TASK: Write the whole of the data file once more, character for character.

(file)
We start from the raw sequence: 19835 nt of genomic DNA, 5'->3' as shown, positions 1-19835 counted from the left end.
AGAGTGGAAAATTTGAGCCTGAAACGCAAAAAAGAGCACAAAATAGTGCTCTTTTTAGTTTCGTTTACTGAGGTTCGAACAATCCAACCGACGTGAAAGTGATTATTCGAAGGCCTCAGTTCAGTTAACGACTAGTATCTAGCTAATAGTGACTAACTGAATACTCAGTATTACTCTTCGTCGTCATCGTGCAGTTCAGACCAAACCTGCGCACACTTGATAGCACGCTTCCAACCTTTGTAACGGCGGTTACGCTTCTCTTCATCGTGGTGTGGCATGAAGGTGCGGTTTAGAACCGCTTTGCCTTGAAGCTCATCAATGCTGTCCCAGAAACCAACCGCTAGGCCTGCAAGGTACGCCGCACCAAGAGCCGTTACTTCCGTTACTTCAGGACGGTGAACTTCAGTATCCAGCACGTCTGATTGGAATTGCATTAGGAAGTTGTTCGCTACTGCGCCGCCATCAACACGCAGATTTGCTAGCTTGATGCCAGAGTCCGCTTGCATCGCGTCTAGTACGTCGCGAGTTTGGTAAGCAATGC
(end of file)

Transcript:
We start from the raw sequence: 19835 nt of genomic DNA, 5'->3' as shown, positions 1-19835 counted from the left end.
AGAGTGGAAAATTTGAGCCTGAAACGCAAAAAAGAGCACAAAATAGTGCTCTTTTTAGTTTCGTTTACTGAGGTTCGAACAATCCAACCGACGTGAAAGTGATTATTCGAAGGCCTCAGTTCAGTTAACGACTAGTATCTAGCTAATAGTGACTAACTGAATACTCAGTATTACTCTTCGTCGTCATCGTGCAGTTCAGACCAAACCTGCGCACACTTGATAGCACGCTTCCAACCTTTGTAACGGCGGTTACGCTTCTCTTCATCGTGGTGTGGCATGAAGGTGCGGTTTAGAACCGCTTTGCCTTGAAGCTCATCAATGCTGTCCCAGAAACCAACCGCTAGGCCTGCAAGGTACGCCGCACCAAGAGCCGTTACTTCCGTTACTTCAGGACGGTGAACTTCAGTATCCAGCACGTCTGATTGGAATTGCATTAGGAAGTTGTTCGCTACTGCGCCGCCATCAACACGCAGATTTGCTAGCTTGATGCCAGAGTCCGCTTGCATCGCGTCTAGTACGTCGCGAGTTTGGTAAGCAATGC